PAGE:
The Birth of a Race

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The Birth of a Race
Newspaper advertisement.
Directed byJohn W. Noble
Rex Weber
Produced byEmmett Jay Scott
Music byJoseph Carl Breil
CinematographyHerbert Oswald Carleton
Distributed byGardiner Syndicate
Release date
  • December 1, 1918 (1918-12-01)
CountryUnited States
LanguageSilent (English intertitles)
Scene from the film.

The Birth of a Race is a 1918 American silent drama film directed by John W. Noble. It was made as a response to the 1915 film The Birth of a Nation, and was meant to discredit the negative stereotypes perpetuated by the film. Initially, it was intended to be a short answer film that could be appended to The Birth of a Nation in 1915 but a combination of weak financial backing and growing ambitions delayed its completion for more than two years.[1][2][3]

When finally released in December, 1918, following the end of World War I, The Birth of a Race was a two-hour feature length film, portraying the achievements of black people through history.[4] It premiered in Chicago in December, 1918, to great ballyhoo but was a commercial and critical failure.[5]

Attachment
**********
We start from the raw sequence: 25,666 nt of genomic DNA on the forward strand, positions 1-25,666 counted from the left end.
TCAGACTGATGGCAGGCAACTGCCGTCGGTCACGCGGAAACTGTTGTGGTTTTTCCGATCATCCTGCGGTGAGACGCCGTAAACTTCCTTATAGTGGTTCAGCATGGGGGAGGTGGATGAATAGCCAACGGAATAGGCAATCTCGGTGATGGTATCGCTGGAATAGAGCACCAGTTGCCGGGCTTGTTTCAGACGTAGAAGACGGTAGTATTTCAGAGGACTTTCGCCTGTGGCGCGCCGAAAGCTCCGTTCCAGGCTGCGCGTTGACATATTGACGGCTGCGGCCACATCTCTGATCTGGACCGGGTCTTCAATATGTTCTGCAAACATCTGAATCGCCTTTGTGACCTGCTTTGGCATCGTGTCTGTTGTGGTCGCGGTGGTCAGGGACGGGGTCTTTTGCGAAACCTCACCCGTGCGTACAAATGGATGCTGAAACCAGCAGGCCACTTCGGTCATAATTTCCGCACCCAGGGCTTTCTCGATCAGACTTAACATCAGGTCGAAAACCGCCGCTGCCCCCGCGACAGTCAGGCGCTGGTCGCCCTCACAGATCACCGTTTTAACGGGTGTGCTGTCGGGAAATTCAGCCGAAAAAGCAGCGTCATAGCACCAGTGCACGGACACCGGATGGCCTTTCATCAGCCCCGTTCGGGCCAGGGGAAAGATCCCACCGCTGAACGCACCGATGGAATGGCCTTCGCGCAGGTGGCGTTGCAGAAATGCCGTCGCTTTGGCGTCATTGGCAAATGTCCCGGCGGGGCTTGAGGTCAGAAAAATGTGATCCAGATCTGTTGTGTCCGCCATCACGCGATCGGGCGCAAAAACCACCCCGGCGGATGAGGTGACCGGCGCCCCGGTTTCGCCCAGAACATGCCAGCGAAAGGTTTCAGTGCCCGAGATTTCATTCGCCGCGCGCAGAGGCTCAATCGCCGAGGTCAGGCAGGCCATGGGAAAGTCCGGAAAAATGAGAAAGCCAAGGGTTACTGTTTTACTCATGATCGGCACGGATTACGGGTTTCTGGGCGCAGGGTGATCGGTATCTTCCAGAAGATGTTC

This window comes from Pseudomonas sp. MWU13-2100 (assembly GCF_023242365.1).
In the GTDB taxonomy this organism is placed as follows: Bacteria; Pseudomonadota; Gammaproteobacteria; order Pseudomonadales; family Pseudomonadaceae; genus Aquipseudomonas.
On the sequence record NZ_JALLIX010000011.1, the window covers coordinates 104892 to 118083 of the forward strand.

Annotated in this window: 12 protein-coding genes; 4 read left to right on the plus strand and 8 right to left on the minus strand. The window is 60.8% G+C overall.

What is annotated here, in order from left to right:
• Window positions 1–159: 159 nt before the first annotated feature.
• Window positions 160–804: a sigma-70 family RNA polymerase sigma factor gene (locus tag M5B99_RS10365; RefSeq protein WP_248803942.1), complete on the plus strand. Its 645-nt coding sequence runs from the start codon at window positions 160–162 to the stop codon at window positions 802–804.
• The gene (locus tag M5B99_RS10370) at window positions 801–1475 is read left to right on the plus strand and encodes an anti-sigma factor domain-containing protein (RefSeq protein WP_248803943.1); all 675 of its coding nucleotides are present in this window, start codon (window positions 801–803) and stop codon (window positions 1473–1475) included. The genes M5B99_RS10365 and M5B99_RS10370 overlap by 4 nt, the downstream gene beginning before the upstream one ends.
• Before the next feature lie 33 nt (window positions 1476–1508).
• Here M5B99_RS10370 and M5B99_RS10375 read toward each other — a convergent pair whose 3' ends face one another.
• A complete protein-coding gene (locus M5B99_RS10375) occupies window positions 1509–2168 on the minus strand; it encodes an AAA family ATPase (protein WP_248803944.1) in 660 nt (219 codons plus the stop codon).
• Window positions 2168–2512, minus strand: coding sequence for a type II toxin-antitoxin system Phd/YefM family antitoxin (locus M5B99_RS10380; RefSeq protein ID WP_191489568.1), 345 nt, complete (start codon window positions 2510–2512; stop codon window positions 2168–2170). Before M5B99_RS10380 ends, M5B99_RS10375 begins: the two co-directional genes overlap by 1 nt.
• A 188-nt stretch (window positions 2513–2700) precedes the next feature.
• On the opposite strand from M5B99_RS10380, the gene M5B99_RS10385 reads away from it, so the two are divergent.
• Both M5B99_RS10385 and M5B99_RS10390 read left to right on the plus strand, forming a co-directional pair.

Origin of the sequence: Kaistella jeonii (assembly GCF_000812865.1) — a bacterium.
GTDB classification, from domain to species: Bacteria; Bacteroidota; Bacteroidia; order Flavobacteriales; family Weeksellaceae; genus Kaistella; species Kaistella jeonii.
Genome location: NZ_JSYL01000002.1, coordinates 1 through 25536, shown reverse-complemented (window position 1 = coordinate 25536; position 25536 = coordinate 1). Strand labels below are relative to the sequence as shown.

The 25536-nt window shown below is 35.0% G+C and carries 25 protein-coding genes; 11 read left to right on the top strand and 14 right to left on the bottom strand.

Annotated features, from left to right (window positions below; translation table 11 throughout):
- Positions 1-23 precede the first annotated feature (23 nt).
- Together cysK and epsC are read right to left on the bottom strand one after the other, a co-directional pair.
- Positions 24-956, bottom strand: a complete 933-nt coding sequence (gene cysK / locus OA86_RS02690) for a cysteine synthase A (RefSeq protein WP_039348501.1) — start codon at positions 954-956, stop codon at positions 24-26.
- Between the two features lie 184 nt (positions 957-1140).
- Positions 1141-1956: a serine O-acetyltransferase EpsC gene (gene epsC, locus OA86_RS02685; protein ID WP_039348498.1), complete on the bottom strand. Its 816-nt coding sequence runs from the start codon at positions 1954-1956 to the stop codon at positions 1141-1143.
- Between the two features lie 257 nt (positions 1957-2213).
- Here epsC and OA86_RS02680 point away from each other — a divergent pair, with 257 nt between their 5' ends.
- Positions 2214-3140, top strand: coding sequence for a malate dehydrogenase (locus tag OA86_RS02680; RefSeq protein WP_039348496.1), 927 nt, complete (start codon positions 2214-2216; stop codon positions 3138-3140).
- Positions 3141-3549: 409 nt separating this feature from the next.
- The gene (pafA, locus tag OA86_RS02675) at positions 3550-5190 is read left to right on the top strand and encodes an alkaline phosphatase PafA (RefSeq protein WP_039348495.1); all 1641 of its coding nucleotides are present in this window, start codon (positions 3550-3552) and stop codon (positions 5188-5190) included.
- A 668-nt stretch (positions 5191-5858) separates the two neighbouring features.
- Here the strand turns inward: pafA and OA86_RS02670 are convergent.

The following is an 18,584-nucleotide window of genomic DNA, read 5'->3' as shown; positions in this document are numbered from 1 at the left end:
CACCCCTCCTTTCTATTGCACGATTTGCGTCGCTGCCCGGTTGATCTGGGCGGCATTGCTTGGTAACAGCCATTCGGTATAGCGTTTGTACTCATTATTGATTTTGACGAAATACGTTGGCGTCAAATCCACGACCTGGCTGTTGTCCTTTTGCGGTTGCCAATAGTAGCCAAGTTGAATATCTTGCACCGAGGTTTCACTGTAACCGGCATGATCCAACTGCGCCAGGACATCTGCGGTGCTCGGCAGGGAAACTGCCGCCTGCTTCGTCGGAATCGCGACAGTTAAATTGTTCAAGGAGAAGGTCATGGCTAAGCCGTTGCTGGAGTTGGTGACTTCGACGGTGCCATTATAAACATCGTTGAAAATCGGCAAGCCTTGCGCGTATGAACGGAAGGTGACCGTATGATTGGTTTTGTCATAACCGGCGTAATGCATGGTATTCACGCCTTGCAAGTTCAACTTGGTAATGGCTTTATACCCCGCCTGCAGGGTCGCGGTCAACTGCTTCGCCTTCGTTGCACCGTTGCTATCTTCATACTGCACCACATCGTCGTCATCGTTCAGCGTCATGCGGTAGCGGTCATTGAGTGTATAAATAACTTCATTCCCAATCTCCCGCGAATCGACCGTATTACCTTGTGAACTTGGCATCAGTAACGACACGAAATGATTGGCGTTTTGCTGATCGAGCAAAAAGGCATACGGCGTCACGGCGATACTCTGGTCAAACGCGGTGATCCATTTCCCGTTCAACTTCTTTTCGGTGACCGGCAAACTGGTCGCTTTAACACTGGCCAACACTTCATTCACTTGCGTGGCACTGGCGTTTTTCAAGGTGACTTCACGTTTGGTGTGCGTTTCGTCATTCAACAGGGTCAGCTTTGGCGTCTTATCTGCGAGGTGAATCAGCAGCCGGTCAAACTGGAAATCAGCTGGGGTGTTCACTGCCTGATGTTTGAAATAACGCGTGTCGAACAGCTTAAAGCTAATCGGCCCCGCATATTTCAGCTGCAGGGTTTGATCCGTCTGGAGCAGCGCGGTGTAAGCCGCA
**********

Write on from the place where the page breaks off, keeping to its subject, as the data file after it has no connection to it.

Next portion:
This film is preserved at the Library of Congress.[6]


Following the "Birth of the Human Race" section, the film had epic scenes of ancient Egypt with Nubian soldiers and the rescue of infant Moses in the river. A later scene portrayed Simon of Cyrene helping Jesus carry his cross on the Via Dolorosa and the signing of the Declaration of Independence.[4]

The film then shifted to World War I, with two white brothers in a German-American family going to war in Europe, one ("George") fighting for the United States, and the other ("Oscar") fighting for Germany. George is wounded, and at the hospital defends it from a German attack, killing Oscar in the process. George is sent home to America, where he rescues his wife from a German spy.

Cast (in credits order)[edit]


Filming on an Egyptian set in Tampa, 1918

Principal filming took place in Chicago and Tampa, Florida. Several outdoor scenes were filmed in Tampa in January, 1918, including ancient Egypt and the rescue of the infant Moses from a river and Simon of Cyrene helping Jesus carry his cross on the Via Dolorosa.[4]


Critics complained that the screenplay was muddled about two white brothers fighting on opposite sides in WWI. Birth of a Race also suffered at the box office due to its release just weeks after the end of WWI; audiences were no longer interested in seeing a war film.[4]

See also[edit]


  1. ^ "The Birth of a Race". The New York Times.
  2. ^ "The AFI Catalog of Feature Films: The Birth of a Race". AFI.
  3. ^ "The Birth of a Race".
  4. ^ a b c d Guzzo, Paul (November 16, 2018). "The would-be blockbuster shot in Tampa was supposed to combat racism. That was a century ago". Tampa Bay Times. Retrieved November 17, 2018.
  5. ^ Watkins, Mel, On the Real Side: A History of African American Comedy, Lawrence Hill Books, 1999, pg. 340
  6. ^ "The Birth of a Race". The Library of Congress American Silent Feature Film Survival Catalog.

External links[edit]